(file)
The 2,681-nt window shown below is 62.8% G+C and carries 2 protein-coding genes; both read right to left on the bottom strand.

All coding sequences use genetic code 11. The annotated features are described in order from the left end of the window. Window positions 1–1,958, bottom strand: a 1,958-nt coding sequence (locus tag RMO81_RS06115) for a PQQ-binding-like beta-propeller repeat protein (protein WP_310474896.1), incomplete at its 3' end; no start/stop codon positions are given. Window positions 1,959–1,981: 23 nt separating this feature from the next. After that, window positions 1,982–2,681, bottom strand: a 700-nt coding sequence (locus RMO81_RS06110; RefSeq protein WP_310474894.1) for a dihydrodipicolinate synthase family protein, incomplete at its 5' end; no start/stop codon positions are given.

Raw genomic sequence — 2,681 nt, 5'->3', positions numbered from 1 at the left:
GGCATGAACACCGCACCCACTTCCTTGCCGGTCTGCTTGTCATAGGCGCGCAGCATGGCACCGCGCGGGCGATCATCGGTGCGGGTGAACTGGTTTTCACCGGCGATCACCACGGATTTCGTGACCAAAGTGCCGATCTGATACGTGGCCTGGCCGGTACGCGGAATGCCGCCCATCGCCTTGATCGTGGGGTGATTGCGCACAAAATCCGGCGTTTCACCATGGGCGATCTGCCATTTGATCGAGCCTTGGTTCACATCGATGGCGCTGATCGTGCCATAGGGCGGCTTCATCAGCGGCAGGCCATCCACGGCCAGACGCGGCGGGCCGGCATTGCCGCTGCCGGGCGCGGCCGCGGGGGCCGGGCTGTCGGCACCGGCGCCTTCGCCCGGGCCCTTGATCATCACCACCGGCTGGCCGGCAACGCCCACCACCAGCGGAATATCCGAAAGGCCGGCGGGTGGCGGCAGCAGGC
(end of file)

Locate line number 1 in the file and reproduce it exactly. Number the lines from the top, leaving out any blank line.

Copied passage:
The 2,681-nt window shown below is 62.8% G+C and carries 2 protein-coding genes; both read right to left on the bottom strand.